Add like
Add dislike
Add to saved papers

Obesity Risk of Pediatric Central Nervous System Tumor Survivors: A Cross-Sectional Study.

Nutrients 2023 May 12
Adult survivors of pediatric central nervous system (CNS) tumors are at the highest risk for morbidity and late mortality among all childhood cancers due to a high burden of chronic conditions, and environmental and lifestyle factors. This study aims to epidemiologically characterize young adult survivors of pediatric CNS tumors using body mass index (BMI) to assess risk factors for obesity. Using a cross-sectional design, young adults (18-39 years) previously treated for pediatric CNS tumors and followed in a survivorship clinic during 2016-2021 were examined. Demographic, BMI, and diagnosis information were extracted from medical records of the most recent clinic visit. Data were assessed using a two-sample t-test, Fisher's exact test, and multivariable logistical regression. 198 survivors (53% female, 84.3% White) with a BMI status of underweight (4.0%), healthy weight (40.9%), overweight (26.8%), obesity (20.2%), and severe obesity (8.1%) were examined. Male sex (OR, 2.414; 95% CI, 1.321 to 4.414), older age at follow-up (OR, 1.103; 95% CI, 1.037 to 1.173), and craniopharyngioma diagnosis (OR, 5.764; 95% CI, 1.197 to 27.751) were identified as significant ( p < 0.05) obesity-related (≥25.0 kg/m2 ) risk factors. The majority of patients were overweight or obese. As such, universal screening efforts with more precise determinants of body composition than BMI, risk stratification, and targeted lifestyle interventions are warranted during survivorship care.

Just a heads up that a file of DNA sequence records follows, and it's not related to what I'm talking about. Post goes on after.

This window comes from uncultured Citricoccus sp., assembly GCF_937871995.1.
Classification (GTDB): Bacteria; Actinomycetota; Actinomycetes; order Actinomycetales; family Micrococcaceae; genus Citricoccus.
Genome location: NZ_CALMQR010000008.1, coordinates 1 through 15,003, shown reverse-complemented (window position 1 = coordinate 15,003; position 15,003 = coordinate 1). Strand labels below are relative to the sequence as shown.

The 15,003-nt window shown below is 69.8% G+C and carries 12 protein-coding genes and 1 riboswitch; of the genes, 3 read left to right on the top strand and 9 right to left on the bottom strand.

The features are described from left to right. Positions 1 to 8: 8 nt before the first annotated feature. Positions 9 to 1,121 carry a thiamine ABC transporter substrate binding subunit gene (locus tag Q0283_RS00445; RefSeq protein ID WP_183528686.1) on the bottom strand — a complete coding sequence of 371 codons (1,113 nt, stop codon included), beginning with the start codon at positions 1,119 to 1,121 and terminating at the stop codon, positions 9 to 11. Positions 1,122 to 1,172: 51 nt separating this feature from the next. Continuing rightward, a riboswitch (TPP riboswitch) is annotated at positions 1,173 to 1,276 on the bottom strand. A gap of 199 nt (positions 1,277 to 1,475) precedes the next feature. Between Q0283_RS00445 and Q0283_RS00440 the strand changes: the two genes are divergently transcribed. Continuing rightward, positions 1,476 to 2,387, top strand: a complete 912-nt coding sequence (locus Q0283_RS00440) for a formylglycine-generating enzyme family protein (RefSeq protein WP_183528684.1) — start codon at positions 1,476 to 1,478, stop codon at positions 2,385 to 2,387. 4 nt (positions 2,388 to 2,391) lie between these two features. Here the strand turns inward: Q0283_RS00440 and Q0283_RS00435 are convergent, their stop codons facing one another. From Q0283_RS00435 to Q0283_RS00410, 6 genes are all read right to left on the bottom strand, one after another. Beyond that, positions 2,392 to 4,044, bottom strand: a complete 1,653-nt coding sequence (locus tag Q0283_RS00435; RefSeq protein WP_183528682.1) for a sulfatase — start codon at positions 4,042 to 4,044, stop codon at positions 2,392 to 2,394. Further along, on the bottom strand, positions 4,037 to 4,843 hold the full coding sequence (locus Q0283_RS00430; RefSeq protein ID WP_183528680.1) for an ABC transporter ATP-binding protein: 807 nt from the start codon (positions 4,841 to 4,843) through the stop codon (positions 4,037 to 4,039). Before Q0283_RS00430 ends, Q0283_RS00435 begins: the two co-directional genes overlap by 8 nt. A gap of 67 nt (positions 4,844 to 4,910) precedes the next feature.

Full text links

We have located links that may give you full text access.
Can't access the paper?
Try logging in through your university/institutional subscription. For a smoother one-click institutional access experience, please use our mobile app.

Related Resources

For the best experience, use the Read mobile app

Mobile app image

Get seemless 1-tap access through your institution/university

For the best experience, use the Read mobile app

All material on this website is protected by copyright, Copyright © 1994-2024 by WebMD LLC.
This website also contains material copyrighted by 3rd parties.

By using this service, you agree to our terms of use and privacy policy.

Your Privacy Choices Toggle icon

You can now claim free CME credits for this literature searchClaim now

Get seemless 1-tap access through your institution/university

For the best experience, use the Read mobile app